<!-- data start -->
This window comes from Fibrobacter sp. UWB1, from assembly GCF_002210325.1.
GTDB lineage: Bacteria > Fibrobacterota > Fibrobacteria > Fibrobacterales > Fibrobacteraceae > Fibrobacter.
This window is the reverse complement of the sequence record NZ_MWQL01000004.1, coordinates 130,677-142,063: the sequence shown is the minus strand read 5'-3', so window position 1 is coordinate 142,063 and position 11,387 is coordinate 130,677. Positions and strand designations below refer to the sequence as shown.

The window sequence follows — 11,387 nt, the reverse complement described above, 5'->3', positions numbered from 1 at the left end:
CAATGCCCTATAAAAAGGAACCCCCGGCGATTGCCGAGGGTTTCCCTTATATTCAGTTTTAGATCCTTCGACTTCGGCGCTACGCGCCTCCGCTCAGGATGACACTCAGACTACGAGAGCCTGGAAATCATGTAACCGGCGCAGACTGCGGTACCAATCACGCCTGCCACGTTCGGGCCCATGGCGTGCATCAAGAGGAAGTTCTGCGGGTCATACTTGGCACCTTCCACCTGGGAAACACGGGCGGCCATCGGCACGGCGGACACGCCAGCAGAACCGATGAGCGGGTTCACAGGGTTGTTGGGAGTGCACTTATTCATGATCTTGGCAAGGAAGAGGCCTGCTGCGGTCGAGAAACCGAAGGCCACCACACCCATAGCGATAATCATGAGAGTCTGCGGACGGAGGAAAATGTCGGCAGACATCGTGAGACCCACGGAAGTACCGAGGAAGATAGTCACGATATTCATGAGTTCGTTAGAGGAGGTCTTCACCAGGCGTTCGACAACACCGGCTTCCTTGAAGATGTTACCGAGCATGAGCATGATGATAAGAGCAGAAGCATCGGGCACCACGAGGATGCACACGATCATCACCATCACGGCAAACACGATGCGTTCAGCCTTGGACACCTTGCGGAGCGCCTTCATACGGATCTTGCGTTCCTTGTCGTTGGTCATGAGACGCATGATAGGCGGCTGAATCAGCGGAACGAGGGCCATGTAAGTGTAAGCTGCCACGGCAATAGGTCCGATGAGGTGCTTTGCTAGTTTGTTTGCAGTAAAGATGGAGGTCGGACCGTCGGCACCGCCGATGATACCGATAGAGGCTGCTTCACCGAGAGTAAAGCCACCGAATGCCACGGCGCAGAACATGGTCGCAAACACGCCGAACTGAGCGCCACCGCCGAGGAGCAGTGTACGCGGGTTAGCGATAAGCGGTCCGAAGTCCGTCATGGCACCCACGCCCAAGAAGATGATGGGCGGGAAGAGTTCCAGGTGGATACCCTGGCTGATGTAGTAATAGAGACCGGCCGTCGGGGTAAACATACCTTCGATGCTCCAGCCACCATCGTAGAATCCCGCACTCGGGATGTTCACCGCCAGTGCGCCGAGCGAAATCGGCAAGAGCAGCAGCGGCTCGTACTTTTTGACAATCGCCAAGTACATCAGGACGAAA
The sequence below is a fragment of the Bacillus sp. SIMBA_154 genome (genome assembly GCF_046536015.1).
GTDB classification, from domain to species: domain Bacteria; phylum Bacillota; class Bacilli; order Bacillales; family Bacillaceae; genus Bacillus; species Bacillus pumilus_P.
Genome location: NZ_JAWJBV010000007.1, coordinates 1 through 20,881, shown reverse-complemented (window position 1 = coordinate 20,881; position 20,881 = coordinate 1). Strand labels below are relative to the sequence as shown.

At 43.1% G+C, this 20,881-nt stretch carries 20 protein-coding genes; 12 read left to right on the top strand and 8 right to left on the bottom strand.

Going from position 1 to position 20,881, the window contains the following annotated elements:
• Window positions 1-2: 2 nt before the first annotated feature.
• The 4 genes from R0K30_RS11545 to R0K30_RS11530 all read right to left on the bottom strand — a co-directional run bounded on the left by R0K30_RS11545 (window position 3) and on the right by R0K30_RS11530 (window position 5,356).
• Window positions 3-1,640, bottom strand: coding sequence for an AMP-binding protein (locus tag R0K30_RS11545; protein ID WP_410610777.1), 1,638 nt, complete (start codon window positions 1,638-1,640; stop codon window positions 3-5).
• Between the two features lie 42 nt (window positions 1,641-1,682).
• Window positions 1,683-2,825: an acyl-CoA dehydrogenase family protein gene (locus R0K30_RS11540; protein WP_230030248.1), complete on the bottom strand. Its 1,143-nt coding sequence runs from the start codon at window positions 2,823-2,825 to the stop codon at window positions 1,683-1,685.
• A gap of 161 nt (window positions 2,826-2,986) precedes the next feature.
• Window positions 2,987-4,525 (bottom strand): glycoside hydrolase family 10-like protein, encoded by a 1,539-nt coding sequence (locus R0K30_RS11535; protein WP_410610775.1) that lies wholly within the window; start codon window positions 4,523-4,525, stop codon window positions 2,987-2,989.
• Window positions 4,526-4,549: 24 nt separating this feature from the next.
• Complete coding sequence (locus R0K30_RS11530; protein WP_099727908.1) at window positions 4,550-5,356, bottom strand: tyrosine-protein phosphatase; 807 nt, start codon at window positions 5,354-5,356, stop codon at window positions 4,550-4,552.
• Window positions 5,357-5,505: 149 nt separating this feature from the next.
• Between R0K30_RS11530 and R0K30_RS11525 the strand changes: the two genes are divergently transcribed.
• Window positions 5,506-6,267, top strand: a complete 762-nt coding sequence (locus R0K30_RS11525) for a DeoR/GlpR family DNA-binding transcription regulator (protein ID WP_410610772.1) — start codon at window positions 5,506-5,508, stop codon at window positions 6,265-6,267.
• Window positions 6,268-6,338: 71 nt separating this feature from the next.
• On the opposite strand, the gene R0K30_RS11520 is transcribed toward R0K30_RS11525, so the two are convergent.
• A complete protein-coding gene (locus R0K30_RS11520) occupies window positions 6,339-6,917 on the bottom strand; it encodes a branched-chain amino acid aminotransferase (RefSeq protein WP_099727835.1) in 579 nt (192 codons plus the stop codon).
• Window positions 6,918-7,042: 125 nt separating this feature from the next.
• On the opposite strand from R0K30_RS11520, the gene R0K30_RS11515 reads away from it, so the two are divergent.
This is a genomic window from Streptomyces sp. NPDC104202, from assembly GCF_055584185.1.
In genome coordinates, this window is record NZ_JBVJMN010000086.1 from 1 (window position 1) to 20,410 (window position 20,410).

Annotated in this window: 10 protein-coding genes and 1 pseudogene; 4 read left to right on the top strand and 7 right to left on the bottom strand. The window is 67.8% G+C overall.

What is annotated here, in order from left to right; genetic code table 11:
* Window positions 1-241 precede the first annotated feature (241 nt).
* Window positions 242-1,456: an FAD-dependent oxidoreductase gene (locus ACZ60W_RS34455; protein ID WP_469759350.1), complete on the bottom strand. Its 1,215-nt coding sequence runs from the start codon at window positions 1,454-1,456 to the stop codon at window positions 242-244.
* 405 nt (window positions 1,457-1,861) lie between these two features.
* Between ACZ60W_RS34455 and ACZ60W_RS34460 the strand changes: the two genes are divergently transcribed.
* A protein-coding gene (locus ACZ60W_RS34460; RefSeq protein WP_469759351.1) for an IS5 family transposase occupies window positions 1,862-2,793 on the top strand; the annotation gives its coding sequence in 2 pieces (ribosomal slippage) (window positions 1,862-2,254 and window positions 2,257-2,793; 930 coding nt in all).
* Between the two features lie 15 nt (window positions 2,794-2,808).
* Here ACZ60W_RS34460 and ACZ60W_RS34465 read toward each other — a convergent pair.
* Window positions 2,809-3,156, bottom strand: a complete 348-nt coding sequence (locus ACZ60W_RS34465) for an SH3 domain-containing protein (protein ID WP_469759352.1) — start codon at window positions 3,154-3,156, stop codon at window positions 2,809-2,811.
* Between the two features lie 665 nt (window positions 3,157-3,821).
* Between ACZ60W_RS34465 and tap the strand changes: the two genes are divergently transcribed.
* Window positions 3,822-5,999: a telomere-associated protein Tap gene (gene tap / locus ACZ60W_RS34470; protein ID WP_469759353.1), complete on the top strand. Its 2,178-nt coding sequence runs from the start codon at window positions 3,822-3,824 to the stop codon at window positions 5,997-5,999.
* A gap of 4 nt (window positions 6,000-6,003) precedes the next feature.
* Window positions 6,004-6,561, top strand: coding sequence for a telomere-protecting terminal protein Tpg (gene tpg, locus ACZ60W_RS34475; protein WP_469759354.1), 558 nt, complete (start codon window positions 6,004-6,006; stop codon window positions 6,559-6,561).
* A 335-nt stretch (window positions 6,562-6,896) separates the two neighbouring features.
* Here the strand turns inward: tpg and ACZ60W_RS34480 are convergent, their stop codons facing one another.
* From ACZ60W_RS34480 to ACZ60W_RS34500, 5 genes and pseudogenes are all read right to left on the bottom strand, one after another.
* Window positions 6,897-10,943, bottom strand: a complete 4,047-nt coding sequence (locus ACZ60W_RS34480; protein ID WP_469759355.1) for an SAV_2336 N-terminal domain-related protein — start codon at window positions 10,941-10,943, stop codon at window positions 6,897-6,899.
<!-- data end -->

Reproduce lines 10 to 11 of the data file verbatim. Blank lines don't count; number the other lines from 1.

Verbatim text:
Going from position 1 to position 20,881, the window contains the following annotated elements:
• Window positions 1-2: 2 nt before the first annotated feature.